Healthy food accessibility and insecurity is a social determinant of health.
Food and nutrition insecurity are predominantly influenced by the local environment, including surrounding neighborhood infrastructure, accessibility, and affordability barriers. Access to grocery stores that carry healthy food options (such as fresh fruit, vegetables, low-fat fish and poultry) are not located equitably across residential and regional areas in the United States.
Areas that lack access to affordable, healthy foods are known as food deserts. Food deserts are:
- Found in urban or suburban neighborhoods that lack grocery stores (supermarkets or small grocery stores) that offer healthy food options.
- Found in rural areas and neighborhoods where the nearest grocery stores are too far away to be convenient or accessible.
- More prevalent in neighborhoods that are comprised of a majority of racial or ethnic minority residents or in rural AI/AN communities.
- More likely found in areas with a higher percentage of residents experiencing poverty, regardless of urban or rural designation.
Urban, suburban, and rural areas can also be overwhelmed with stores that sell unhealthy calorie-dense and inexpensive junk foods, including soda, snacks, and other high sugar foods. This is known as a food swamp. Food swamps:
- Reduce access to nutritional foods and provide easier access to unhealthy foods.
- Are a predictor of obesity, particularly in communities where residents have limited access to their own or public transportation and experience the greatest income inequality.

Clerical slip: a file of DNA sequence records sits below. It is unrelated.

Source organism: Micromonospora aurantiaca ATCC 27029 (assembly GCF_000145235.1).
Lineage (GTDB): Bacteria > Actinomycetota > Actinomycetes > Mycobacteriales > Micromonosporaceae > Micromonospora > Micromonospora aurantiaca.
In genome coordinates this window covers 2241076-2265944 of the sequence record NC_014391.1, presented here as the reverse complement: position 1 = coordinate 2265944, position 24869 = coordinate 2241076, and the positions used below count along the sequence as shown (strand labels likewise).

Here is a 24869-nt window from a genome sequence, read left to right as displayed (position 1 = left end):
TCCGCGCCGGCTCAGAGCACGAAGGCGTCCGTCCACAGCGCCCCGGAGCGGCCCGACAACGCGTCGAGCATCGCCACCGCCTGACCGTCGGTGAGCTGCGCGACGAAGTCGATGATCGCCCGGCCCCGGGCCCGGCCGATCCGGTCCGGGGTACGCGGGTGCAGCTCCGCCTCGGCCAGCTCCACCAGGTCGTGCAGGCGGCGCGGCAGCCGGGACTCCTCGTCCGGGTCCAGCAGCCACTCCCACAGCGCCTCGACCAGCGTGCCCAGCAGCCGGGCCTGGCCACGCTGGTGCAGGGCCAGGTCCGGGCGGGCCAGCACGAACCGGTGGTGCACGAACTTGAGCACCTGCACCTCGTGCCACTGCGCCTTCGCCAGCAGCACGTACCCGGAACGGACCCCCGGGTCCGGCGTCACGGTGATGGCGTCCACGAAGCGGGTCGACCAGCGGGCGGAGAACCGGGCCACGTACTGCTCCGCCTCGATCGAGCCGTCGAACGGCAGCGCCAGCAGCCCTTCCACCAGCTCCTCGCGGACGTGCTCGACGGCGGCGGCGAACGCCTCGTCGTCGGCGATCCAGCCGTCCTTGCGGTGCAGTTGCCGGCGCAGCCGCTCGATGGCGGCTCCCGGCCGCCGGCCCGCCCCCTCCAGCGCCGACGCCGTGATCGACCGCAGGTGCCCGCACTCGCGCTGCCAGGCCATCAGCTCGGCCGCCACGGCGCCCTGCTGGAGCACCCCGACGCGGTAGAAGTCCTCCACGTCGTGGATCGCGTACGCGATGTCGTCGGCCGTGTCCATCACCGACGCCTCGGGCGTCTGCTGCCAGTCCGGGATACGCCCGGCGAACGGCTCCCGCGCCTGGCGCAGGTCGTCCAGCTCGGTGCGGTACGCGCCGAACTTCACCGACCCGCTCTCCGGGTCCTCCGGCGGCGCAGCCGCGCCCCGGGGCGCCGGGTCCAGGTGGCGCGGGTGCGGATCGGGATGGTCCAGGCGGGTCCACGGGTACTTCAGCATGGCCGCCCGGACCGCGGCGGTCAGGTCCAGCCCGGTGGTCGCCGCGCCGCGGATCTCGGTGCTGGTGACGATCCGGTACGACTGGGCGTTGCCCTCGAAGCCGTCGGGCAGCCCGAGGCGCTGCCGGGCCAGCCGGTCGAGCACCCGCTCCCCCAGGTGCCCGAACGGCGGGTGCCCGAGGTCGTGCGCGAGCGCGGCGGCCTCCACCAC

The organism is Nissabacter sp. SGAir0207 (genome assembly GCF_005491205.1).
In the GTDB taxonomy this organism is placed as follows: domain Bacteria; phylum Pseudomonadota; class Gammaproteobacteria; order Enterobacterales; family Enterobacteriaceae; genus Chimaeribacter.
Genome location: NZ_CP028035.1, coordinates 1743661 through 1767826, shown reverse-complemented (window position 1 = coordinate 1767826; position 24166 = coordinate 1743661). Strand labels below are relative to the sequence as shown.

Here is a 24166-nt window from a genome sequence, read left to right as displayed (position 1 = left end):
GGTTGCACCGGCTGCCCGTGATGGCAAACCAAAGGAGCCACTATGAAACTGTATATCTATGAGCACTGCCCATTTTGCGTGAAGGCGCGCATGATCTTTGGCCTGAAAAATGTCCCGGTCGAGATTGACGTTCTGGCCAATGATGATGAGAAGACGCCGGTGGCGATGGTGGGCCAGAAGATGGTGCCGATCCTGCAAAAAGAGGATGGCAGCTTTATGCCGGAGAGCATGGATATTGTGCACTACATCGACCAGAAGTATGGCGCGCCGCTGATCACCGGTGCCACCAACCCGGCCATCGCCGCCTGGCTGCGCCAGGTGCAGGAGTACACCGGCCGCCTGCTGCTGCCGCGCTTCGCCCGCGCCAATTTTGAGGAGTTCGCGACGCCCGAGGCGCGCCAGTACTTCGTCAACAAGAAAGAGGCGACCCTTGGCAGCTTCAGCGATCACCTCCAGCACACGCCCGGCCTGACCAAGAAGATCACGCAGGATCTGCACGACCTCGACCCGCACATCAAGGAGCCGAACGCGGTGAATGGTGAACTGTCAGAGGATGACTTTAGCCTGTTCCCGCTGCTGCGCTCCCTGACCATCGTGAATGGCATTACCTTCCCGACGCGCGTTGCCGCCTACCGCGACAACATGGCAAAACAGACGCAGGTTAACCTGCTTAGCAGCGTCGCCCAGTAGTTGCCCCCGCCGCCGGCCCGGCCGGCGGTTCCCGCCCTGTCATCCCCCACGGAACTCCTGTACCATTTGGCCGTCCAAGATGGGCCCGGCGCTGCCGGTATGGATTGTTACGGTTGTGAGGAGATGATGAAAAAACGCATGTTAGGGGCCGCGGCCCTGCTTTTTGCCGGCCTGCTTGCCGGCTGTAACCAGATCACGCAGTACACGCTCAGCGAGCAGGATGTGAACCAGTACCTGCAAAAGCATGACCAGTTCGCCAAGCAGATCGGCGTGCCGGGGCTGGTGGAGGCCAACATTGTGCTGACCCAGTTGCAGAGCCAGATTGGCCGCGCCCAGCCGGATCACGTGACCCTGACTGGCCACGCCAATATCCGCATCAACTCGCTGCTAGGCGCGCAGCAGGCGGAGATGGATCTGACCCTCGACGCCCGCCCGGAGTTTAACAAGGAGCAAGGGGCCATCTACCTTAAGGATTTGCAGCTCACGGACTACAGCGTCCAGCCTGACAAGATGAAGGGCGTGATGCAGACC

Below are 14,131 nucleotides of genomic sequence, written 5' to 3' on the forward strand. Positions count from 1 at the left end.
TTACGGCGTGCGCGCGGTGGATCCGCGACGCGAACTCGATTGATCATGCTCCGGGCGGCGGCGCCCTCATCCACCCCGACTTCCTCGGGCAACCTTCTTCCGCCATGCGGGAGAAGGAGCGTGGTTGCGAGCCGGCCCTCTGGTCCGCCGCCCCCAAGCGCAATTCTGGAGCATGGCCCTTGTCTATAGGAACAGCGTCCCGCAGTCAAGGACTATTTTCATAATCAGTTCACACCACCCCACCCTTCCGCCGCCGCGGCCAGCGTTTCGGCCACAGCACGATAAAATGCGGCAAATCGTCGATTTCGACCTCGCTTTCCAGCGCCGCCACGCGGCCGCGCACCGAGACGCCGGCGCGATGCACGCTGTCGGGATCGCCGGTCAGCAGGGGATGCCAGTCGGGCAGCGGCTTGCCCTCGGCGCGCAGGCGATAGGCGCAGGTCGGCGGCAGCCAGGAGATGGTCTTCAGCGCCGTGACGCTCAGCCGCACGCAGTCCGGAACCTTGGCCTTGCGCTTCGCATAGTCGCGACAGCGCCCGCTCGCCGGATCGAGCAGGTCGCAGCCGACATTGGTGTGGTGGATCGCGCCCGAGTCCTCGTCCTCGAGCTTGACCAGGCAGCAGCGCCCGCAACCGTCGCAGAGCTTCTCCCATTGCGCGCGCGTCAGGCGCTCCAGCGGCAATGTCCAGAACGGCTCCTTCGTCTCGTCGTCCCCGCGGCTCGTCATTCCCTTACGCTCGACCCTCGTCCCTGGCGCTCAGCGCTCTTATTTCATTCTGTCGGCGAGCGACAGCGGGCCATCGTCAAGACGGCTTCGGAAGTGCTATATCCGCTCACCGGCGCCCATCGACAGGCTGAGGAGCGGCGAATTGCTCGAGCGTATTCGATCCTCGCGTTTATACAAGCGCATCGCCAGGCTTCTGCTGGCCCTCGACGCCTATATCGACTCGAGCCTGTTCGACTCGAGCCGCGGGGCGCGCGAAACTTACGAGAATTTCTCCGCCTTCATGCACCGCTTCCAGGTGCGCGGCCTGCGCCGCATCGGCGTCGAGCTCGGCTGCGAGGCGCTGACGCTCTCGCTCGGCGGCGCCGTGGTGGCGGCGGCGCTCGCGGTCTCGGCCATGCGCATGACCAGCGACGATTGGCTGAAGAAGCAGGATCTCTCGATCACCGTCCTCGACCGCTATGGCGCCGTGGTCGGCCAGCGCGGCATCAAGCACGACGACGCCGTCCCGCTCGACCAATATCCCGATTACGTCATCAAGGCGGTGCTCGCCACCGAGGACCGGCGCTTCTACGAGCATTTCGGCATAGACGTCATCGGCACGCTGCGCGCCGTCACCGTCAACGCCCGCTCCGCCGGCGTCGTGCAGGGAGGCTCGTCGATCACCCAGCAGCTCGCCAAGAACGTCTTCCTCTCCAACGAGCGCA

Reducing food and nutrition insecurity in the U.S. will require a multifaceted approach that considers, among other possibilities:
- Strategies that engage communities in local health programs; for example, recruiting community partners to assist in addressing gaps between food access and intake.
- Interventions that utilize federal food and nutritional supplemental programs, including the Supplemental Nutrition Assistance Program (SNAP) and the Special Supplemental Nutritional Program for Women, Infants, and Children (WIC).
- Leveraging local and federal policies targeting food insecurity; for example, retail store interventions, where healthy food placement, promotion and price influence healthier choices; sweetened beverage taxes to reduce the purchase appeal to consumers; and junk food taxes balanced with removal of taxes on water and fruits and vegetables.
Research Opportunities to Address Nutrition Insecurity and Disparities
Coauthored by Shannon N. Zenk, Lawrence A. Tabak and Eliseo J. Pérez-Stable, JAMA 2022
NIMHD Events on Food Insecurity
Food Insecurity, Neighborhood Food Environment, and Nutrition Health Disparities: State of the Science
NIMHD co-sponsored this September 2021 workshop led by the NIH Office of Nutrition Research and its Nutrition and Health Disparities Implementation Working Group
NIMHD Hosts Senior Research Investigators to Present on Food Insecurity and Related Topics: